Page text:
benefits of journaling
It is a well-known phenomenon that as we get older, time seems to move more quickly, and nobody feels this more intensely than baby boomers, especially around the holidays.
There are no hard and fast rules for how to journal, or even why to do it, but here are a few reasons you should consider trying your hand at putting pen to paper.
Of all literary genres, the diary is the least read and most uninteresting, with possible exception of Wilde or Anais Nin. A nutrition label on a loaf of pumpernickel is more exciting. So if no one is going to read your diary -- and really, you don't want them to -- then, why write at all?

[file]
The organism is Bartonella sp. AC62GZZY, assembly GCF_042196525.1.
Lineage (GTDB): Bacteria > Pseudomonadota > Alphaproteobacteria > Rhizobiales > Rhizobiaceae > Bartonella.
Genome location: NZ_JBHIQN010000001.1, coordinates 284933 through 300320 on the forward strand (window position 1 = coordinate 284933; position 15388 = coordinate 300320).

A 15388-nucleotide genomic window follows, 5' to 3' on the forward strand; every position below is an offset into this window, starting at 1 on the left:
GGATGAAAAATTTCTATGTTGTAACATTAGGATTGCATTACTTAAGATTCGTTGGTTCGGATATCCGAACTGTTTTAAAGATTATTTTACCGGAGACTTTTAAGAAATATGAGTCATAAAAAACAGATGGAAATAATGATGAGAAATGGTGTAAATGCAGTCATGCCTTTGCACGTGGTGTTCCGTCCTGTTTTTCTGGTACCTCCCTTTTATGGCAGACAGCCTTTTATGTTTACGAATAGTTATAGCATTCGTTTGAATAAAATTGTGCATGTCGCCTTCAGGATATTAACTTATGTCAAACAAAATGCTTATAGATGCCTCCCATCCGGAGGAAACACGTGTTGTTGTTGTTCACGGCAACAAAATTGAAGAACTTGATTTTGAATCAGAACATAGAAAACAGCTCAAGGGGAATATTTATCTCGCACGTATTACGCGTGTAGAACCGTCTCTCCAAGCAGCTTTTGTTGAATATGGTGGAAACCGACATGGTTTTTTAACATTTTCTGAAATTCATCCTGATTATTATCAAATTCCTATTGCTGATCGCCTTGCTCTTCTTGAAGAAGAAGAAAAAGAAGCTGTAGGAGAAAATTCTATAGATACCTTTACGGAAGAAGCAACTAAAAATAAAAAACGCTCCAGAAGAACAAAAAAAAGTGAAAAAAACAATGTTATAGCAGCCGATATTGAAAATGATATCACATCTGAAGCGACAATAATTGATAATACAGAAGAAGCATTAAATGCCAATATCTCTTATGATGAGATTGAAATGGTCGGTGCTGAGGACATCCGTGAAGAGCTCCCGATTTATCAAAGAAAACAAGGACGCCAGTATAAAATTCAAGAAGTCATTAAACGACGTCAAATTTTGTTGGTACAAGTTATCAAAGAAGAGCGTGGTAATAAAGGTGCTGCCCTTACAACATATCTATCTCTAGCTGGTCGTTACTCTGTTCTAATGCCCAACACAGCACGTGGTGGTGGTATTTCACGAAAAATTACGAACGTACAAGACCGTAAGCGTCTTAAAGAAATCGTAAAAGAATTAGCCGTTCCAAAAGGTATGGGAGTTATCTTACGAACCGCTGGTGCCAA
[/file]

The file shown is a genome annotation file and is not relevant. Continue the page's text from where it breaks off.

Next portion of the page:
It may not seem as if you are moving forward, in real time. But journaling in this way is kind of like time-lapse photography -- in one or two or three months, you'll be able to step back, look at the big picture, and see how you really are moving on.
Ease into it. One final thing to keep in mind: The more balanced your journal is the better. "When you only concentrate on
The very act of writing has been scientifically shown to be a beneficial creative process. By putting pen to paper, you are using the left side of your brain, which is critical and rational. This gives the right side of your brain a chance to access your feelings and intuition without any mental blocks.